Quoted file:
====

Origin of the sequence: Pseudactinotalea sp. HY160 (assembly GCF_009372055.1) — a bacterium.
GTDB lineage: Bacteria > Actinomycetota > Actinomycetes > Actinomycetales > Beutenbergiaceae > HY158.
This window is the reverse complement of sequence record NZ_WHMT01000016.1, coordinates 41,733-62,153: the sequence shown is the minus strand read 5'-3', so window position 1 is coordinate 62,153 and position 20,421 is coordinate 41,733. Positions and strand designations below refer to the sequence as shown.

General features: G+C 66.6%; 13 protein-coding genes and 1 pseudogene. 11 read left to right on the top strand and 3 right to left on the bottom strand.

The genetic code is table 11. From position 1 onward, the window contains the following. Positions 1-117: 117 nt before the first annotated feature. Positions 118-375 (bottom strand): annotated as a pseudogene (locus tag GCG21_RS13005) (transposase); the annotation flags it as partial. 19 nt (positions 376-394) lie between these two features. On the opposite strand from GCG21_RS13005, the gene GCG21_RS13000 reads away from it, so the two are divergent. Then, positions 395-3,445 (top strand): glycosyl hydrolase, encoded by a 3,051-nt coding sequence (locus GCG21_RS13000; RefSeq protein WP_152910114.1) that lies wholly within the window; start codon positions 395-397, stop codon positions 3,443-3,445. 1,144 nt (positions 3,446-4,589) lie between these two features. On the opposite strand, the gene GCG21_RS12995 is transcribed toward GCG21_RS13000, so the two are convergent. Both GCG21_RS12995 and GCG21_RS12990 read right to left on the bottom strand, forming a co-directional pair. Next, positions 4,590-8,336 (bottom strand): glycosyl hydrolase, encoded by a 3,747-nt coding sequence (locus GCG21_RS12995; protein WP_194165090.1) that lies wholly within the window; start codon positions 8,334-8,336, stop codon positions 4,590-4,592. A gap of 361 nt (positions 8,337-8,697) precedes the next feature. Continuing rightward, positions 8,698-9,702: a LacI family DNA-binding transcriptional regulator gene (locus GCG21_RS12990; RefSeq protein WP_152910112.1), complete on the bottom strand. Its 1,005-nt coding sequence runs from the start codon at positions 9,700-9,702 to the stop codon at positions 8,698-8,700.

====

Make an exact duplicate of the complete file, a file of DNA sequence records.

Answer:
Origin of the sequence: Pseudactinotalea sp. HY160 (assembly GCF_009372055.1) — a bacterium.
GTDB lineage: Bacteria > Actinomycetota > Actinomycetes > Actinomycetales > Beutenbergiaceae > HY158.
This window is the reverse complement of sequence record NZ_WHMT01000016.1, coordinates 41,733-62,153: the sequence shown is the minus strand read 5'-3', so window position 1 is coordinate 62,153 and position 20,421 is coordinate 41,733. Positions and strand designations below refer to the sequence as shown.

General features: G+C 66.6%; 13 protein-coding genes and 1 pseudogene. 11 read left to right on the top strand and 3 right to left on the bottom strand.

The genetic code is table 11. From position 1 onward, the window contains the following. Positions 1-117: 117 nt before the first annotated feature. Positions 118-375 (bottom strand): annotated as a pseudogene (locus tag GCG21_RS13005) (transposase); the annotation flags it as partial. 19 nt (positions 376-394) lie between these two features. On the opposite strand from GCG21_RS13005, the gene GCG21_RS13000 reads away from it, so the two are divergent. Then, positions 395-3,445 (top strand): glycosyl hydrolase, encoded by a 3,051-nt coding sequence (locus GCG21_RS13000; RefSeq protein WP_152910114.1) that lies wholly within the window; start codon positions 395-397, stop codon positions 3,443-3,445. 1,144 nt (positions 3,446-4,589) lie between these two features. On the opposite strand, the gene GCG21_RS12995 is transcribed toward GCG21_RS13000, so the two are convergent. Both GCG21_RS12995 and GCG21_RS12990 read right to left on the bottom strand, forming a co-directional pair. Next, positions 4,590-8,336 (bottom strand): glycosyl hydrolase, encoded by a 3,747-nt coding sequence (locus GCG21_RS12995; protein WP_194165090.1) that lies wholly within the window; start codon positions 8,334-8,336, stop codon positions 4,590-4,592. A gap of 361 nt (positions 8,337-8,697) precedes the next feature. Continuing rightward, positions 8,698-9,702: a LacI family DNA-binding transcriptional regulator gene (locus GCG21_RS12990; RefSeq protein WP_152910112.1), complete on the bottom strand. Its 1,005-nt coding sequence runs from the start codon at positions 9,700-9,702 to the stop codon at positions 8,698-8,700.